The most dramatic thing about Genting Group's new plans for the Miami Herald site is how unambitious they are. Ten months after sending shockwaves through Miami by unveiling ostentatious plans that called for giant undulating towers surging into the sky around a full-service casino, the Malaysian gambling powerhouse is now pursuing a vision that is pretty standard for Miami. The scaled-back plans do not include a casino, and thought a hotel might be built, it will be about a tenth of the size of the original.
Genting spoke publicly about its new plans for the first time, and according to the Herald, here's what the company now has in store for the bayfront property:
- two condo towers
- a 500-room hotel (down from the 5,000 rooms mentioned in the first plan)
- 100,000 square feet of boutiques and restaurants, or as the Herald puts it: "about the size of a small department store)
- no casino (perhaps what is absent is most significant)
"We've listened and we've heard what people said," Christian Goode, president of the project, known as Resorts World Miami, told the Herald. "This will complement the existing downtown skyline. We want to make sure we put a project forward that everybody is happy with and that adds value to the city of Miami."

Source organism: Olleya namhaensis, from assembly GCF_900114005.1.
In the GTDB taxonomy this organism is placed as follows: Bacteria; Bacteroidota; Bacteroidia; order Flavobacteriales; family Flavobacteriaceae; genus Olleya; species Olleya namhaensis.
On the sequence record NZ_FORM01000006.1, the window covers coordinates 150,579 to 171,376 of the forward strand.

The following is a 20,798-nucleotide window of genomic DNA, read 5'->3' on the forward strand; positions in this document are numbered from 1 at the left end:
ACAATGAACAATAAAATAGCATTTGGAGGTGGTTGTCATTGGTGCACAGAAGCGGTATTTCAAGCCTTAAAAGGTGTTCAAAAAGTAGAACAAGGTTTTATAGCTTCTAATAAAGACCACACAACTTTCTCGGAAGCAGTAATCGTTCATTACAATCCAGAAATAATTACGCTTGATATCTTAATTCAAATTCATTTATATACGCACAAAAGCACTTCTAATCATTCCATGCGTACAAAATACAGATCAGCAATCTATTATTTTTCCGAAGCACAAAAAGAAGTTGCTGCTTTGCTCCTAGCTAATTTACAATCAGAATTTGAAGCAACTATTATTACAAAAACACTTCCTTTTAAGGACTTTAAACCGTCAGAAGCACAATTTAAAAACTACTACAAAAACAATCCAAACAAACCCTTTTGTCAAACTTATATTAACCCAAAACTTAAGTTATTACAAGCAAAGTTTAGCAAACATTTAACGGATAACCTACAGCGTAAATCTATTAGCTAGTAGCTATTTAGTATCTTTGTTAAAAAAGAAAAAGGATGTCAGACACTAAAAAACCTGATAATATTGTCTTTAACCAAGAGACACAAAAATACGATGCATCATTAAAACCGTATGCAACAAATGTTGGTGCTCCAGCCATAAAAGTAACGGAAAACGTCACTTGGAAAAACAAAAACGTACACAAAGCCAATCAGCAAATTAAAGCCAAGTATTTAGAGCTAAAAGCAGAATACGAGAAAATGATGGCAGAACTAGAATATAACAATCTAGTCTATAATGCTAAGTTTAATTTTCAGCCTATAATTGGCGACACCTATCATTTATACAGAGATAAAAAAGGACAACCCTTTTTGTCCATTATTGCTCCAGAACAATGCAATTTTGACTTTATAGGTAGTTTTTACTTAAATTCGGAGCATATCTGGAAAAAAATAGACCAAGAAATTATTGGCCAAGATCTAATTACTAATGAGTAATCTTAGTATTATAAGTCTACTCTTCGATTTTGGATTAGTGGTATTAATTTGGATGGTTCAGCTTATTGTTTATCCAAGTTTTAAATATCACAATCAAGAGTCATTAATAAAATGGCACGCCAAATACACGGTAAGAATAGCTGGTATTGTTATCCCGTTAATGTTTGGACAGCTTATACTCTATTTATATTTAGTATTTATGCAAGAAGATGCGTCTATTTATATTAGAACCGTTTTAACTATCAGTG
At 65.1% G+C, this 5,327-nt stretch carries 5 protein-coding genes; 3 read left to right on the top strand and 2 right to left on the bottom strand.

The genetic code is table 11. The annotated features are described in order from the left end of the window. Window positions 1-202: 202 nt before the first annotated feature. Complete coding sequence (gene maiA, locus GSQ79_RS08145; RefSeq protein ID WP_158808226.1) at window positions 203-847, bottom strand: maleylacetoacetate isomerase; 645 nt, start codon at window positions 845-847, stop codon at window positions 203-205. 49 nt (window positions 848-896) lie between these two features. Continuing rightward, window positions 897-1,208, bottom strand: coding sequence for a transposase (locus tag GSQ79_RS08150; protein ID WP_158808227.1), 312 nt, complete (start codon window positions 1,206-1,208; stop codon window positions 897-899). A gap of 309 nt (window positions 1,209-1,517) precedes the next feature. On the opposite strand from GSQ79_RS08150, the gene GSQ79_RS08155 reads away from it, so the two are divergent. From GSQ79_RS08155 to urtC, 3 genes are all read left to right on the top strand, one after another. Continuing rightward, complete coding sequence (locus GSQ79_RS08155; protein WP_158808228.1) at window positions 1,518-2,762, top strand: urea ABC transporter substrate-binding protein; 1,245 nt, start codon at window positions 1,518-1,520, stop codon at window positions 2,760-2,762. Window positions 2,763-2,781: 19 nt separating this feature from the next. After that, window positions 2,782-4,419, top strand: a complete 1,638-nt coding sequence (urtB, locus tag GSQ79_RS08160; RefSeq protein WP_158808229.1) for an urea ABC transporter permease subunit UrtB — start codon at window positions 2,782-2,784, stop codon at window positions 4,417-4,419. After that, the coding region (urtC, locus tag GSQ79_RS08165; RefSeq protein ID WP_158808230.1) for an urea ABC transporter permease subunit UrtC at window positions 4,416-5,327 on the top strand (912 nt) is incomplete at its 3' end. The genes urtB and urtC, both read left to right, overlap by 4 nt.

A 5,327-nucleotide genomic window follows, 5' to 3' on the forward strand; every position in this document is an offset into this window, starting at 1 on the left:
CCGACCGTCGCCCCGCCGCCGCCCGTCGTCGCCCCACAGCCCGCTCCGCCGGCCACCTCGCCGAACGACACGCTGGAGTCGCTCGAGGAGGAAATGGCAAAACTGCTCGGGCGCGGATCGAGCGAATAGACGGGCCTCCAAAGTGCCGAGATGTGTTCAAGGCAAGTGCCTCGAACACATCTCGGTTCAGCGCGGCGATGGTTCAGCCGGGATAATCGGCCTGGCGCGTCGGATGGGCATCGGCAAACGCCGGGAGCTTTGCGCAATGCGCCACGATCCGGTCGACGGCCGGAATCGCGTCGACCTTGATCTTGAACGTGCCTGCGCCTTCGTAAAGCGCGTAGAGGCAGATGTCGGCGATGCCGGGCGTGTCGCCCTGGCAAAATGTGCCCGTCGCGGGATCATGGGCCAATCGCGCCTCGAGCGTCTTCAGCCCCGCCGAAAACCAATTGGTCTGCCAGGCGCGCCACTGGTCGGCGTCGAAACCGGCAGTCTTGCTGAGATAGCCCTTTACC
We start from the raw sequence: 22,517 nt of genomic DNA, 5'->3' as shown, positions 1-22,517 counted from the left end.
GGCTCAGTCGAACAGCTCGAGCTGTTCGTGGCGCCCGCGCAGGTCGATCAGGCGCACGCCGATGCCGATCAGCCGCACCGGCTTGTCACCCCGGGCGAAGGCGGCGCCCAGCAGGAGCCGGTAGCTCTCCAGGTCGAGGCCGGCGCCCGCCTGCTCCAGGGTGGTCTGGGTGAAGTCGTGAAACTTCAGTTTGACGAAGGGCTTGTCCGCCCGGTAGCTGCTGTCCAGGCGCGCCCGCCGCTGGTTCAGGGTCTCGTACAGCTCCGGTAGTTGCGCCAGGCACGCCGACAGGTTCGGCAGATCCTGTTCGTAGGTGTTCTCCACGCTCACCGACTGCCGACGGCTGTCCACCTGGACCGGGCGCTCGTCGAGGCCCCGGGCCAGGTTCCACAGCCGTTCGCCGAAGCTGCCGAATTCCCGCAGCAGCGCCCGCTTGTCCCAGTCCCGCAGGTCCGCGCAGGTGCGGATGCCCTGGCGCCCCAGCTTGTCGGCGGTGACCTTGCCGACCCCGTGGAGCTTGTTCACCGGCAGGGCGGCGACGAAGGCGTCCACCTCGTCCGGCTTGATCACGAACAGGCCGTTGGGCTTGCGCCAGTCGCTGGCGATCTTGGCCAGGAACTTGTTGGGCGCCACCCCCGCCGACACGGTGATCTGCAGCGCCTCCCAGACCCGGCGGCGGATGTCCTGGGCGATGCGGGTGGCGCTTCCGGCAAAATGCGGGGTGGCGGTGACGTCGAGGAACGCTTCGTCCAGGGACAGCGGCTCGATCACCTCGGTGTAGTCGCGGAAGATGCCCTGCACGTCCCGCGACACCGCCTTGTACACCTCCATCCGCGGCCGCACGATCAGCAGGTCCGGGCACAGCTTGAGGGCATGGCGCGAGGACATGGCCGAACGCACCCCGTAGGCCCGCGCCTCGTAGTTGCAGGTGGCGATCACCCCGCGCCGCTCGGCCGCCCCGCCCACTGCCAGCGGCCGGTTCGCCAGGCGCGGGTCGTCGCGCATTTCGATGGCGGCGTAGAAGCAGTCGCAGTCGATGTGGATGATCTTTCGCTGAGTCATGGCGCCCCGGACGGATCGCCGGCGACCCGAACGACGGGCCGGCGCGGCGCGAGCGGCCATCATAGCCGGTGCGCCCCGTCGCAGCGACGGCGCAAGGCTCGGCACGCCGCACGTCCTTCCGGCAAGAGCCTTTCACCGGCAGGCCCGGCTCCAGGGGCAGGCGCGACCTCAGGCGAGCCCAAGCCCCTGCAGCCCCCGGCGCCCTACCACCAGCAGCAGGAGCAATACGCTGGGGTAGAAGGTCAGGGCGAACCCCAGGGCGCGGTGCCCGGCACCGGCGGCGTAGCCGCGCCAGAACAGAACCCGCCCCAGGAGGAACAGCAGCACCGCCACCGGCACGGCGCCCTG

However, the project might not come to be known as Resorts World Miami. The hotel may ultimately be opened under one of more than a dozen luxury hotel brands that are interested in the project.
Genting's original approach was shock and awe. The fact that full-service casinos are not legal in Florida seemed of little matter to the company at the time. But after the Florida Legislature shelved a bill that would have allowed three casinos in South Florida, Genting retreated faster than a French army.
If you like this story, consider signing up for our email newsletters.
SHOW ME HOW
You have successfully signed up for your selected newsletter(s) - please keep an eye on your mailbox, we're movin' in!
That doesn't mean its hopes of bringing a casino to Miami have evaporated.
"We're here for the long haul," Goode told the Herald. "We still think a large destination resort is something that would have a very dramatic positive impact on the South Florida economy. But we've moved on and realized there is a different path."
Genting has not actually revealed the new plans for the site aside from the above details, so don't be surprised if the company leaves lots of room for future development. Instead of going all in on one hand, it has now settled in for a longer game.